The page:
The front that's hammered the central part of the continent for the past couple of days took a particularly vicious toll on an airport in Ottawa, Canada. On the same night that members of Rockliffe Flying Club were celebrating their annual black-tie Wings Dinner on Saturday night, a destructive weather system ripped through the flight line only yards away on their airport grounds. As they left the dinner, they were greeted by a debris field of aircraft and parts mixed with uprooted trees, a smashed clubhouse, trashed storage boxes, and two inverted aircraft, each of which was left blocking access to the airport's taxiway. According to the Rockcliffe Flying Club Manager Simon Garrett, at least 22 aircraft were damaged by the severe storm, half of which appear to be probable write-offs.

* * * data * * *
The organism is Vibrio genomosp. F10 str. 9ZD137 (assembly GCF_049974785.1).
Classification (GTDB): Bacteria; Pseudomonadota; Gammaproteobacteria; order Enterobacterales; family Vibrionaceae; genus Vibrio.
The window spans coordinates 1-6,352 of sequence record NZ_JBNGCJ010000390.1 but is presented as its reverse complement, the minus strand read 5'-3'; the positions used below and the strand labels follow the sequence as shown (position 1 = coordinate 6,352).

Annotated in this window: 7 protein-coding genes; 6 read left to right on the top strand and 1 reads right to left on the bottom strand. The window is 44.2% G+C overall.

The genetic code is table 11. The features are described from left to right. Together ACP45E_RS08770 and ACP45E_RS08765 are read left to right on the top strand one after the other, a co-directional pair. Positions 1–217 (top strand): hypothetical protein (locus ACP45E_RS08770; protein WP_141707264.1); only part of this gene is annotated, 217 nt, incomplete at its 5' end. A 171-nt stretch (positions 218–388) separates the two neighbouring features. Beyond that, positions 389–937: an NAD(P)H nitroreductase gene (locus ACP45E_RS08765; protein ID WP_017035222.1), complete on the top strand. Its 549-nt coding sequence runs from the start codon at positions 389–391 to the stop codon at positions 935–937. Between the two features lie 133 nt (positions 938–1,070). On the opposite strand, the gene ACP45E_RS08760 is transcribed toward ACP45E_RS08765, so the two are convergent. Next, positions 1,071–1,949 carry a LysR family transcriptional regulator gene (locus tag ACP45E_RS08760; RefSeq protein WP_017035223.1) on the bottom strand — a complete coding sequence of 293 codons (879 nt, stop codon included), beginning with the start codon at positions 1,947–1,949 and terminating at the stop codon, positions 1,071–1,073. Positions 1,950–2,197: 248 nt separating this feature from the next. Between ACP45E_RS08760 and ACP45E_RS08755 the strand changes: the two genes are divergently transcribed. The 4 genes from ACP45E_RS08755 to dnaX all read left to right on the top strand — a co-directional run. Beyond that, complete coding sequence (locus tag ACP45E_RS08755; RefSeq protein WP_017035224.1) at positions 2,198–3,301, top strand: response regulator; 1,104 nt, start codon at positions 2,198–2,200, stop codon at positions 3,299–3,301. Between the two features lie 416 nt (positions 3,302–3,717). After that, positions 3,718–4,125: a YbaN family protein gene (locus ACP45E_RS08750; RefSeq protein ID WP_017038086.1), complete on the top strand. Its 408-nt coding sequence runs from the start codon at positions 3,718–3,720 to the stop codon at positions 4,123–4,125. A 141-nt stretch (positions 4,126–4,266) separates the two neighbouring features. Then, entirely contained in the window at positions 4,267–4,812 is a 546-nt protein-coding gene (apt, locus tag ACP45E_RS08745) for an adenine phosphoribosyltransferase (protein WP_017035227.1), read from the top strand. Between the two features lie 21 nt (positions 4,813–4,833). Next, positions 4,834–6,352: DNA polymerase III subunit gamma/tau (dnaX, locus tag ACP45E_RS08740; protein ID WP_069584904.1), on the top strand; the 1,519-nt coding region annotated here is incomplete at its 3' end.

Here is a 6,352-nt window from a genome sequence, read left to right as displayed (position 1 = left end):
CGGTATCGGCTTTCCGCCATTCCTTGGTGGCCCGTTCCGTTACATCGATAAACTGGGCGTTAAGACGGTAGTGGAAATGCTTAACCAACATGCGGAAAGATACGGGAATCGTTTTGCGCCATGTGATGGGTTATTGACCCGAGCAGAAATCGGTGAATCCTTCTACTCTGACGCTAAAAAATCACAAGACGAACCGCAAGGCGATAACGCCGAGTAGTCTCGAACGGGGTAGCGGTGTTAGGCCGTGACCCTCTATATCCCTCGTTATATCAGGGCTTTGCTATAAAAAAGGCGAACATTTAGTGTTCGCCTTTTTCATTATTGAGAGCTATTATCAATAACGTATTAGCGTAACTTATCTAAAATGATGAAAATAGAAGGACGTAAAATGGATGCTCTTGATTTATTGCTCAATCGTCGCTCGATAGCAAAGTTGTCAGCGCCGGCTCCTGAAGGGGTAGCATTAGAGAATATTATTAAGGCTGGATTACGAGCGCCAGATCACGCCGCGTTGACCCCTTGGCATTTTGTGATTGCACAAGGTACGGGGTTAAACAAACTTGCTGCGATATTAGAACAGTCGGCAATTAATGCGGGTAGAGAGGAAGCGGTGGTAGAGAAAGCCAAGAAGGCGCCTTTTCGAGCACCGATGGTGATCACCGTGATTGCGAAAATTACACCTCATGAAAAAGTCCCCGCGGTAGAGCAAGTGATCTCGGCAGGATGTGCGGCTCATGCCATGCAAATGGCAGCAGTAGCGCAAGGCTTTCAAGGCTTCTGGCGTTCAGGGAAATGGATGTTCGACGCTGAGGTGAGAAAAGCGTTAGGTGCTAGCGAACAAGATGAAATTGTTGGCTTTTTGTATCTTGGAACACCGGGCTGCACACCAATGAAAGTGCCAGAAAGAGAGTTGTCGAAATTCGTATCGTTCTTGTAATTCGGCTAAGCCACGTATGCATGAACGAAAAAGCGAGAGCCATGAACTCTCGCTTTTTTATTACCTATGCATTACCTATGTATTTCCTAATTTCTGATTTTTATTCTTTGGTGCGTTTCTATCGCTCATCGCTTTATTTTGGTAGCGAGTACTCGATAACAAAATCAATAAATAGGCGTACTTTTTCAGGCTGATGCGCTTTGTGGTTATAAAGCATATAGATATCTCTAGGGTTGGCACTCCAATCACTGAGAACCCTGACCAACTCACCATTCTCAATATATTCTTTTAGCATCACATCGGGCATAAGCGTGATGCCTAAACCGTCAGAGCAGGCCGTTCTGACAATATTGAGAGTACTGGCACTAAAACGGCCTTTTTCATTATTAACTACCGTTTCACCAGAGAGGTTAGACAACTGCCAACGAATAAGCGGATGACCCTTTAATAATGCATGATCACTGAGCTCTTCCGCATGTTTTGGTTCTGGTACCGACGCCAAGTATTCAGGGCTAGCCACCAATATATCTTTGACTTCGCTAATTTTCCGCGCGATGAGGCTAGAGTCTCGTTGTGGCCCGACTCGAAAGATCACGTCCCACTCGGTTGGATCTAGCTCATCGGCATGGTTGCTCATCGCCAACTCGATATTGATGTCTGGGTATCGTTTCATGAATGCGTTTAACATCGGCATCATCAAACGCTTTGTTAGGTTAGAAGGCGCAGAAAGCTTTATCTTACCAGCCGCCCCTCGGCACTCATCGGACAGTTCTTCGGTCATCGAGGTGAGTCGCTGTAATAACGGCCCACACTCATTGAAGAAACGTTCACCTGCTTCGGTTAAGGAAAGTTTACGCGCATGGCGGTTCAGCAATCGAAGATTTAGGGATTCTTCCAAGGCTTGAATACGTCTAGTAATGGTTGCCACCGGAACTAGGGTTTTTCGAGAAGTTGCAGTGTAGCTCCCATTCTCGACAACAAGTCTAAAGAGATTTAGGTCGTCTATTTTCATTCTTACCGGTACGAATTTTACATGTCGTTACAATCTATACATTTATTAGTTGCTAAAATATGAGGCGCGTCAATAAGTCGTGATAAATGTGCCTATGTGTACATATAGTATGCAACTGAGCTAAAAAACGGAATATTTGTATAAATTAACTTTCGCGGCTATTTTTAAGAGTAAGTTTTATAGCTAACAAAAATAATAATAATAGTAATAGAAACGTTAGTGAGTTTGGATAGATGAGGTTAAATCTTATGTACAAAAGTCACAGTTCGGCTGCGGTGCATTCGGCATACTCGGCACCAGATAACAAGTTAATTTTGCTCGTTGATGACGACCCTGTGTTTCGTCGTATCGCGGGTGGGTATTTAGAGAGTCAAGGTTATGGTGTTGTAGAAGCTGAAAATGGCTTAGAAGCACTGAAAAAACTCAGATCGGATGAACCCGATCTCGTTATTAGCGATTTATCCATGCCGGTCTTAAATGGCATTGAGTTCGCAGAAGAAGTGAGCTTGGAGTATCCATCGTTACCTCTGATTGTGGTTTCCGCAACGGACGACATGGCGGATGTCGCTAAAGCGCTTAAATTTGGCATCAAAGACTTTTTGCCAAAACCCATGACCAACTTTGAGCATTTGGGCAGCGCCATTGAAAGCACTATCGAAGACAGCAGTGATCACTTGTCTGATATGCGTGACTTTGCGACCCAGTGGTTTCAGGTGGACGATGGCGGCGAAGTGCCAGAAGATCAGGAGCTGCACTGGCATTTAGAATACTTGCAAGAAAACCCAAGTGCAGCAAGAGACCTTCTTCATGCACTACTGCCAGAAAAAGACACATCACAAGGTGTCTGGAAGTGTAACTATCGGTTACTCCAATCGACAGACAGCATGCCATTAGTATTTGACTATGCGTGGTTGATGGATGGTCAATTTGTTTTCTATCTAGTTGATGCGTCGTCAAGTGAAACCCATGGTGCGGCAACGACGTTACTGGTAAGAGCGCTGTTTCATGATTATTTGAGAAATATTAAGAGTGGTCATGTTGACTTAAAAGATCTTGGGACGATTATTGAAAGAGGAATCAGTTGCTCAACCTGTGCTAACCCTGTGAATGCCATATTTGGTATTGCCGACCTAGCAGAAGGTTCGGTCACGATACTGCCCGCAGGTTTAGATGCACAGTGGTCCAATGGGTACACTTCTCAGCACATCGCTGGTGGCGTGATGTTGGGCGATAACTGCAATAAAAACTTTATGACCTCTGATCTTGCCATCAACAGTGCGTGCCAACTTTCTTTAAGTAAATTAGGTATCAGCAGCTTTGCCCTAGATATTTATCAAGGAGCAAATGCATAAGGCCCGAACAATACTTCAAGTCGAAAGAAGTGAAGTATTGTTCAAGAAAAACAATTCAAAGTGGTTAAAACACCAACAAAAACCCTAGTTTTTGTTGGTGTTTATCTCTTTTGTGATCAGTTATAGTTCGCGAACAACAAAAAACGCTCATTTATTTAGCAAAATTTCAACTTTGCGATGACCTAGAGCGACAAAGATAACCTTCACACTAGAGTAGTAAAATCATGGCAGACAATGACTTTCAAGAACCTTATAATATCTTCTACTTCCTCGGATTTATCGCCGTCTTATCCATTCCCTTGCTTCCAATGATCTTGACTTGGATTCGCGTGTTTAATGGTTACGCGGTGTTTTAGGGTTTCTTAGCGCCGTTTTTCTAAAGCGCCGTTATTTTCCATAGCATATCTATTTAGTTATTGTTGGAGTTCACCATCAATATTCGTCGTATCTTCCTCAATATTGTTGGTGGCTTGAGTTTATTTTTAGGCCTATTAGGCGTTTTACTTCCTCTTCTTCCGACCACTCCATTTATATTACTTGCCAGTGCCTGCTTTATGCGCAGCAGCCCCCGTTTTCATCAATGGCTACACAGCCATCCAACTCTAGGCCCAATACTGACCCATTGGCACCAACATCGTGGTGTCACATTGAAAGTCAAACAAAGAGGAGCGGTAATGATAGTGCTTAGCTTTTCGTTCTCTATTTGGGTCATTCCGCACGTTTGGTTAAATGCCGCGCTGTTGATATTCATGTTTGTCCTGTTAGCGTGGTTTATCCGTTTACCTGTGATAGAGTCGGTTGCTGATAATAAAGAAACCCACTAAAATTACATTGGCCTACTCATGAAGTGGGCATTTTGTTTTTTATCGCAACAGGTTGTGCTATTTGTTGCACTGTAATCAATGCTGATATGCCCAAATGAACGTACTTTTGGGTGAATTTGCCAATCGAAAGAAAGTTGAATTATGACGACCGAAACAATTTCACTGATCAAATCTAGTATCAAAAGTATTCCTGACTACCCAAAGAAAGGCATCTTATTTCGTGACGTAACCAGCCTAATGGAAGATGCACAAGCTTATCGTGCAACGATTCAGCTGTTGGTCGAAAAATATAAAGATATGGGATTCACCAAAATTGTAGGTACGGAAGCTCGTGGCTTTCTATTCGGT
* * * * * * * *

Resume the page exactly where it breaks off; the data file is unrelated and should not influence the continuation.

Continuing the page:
"The destruction was unbelievable," said Garrett. "I wasn't sure how we'd get operational again." The spontaneous efforts of over 80 club members had the airport back in operation by noon on Sunday; however, the club's entire fleet has been grounded pending inspection of damages to their aircraft. Included in the list of aircraft casualties were five or six ultralights that were "torn apart" and tossed halfway along the airport's flight line from where they'd been parked and picketed. Damage to the club's fleet will also force cancellation of all instructional flights until inspections can be carried out. So far, weather specialists haven't determined exactly what hit the airfield, which traces its aviation roots as far back as WW1. A fast-moving cold front appears to have been the culprit in creating what's speculated to have been either a tornado, a squall line or a localized microburst.
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